According to the SJC in Flagg, the FEPA's anti-discrimination provisions can "only be understood as establishing an expansive, categorical prohibition against discrimination based on handicap in the workplace generally." As a result, reasoned the Court, "the concept of associational discrimination ... furthers the more general purposes of [the FEPA] as a wide-ranging law, 'seeking removal of artificial, arbitrary, and unnecessary barriers to full participation in the workplace' that are based on discrimination." But the SJC's holding in Flagg was narrower than this broad language. The holding was simply that an employer violates the FEPA's prohibition against handicap or disability discrimination if it fires an employee because it wants to keep the company health plan from having to pay the medical expenses of the employee's disabled wife.

In other words, the SJC did not hold or say that an associational discrimination claim can be based on any type of association. Instead, the SJC expressly "limit[ed] [its] analysis of associational claims to the immediate family context raised by [the Flagg case]" and emphasized that it had "no occasion ... to examine more attenuated associations."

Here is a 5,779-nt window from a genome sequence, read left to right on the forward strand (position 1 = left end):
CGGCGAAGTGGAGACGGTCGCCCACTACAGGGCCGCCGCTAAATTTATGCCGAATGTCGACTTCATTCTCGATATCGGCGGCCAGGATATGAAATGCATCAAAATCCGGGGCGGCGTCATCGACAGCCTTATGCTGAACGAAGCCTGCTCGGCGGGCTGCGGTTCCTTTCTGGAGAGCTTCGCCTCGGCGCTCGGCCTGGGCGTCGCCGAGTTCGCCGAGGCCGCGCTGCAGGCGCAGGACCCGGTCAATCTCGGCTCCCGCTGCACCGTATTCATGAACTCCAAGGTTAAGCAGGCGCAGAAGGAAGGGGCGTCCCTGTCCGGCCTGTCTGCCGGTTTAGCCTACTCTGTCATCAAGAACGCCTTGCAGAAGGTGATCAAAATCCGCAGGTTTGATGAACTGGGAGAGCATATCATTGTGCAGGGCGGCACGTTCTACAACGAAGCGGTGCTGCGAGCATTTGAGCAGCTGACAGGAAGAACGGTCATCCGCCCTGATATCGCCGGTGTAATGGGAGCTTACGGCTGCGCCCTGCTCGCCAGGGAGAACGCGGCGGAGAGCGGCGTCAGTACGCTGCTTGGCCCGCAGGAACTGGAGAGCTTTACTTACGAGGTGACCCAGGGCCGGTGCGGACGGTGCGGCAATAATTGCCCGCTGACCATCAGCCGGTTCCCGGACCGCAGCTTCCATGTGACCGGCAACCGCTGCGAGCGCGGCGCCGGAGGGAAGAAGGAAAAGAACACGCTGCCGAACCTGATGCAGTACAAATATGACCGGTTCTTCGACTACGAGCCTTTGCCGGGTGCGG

Flagg thus left employers, employees, and everyone else to speculate about whether an associational discrimination claim could be valid in a slightly different set of circumstances based on a different type of association.

3. In Perez, the federal district court rejected the plaintiff's associational discrimination claim because, unlike the situation in Flagg, at issue was a non- familial association between a school teacher and her disabled students.

Four months after Flagg, the federal district court in Massachusetts decided Perez. Perez did not involve a familial association. And according to that ruling, a school district does not violate the FEPA's prohibition against disability discrimination if it decides not to renew a special education coordinator's employment contract because of her association with (and advocacy for) the disabled students at her school. According to the district court, the particular teacher-student association alleged by the plaintiff, unlike the husband-wife association in Flagg, was too attenuated to support a claim.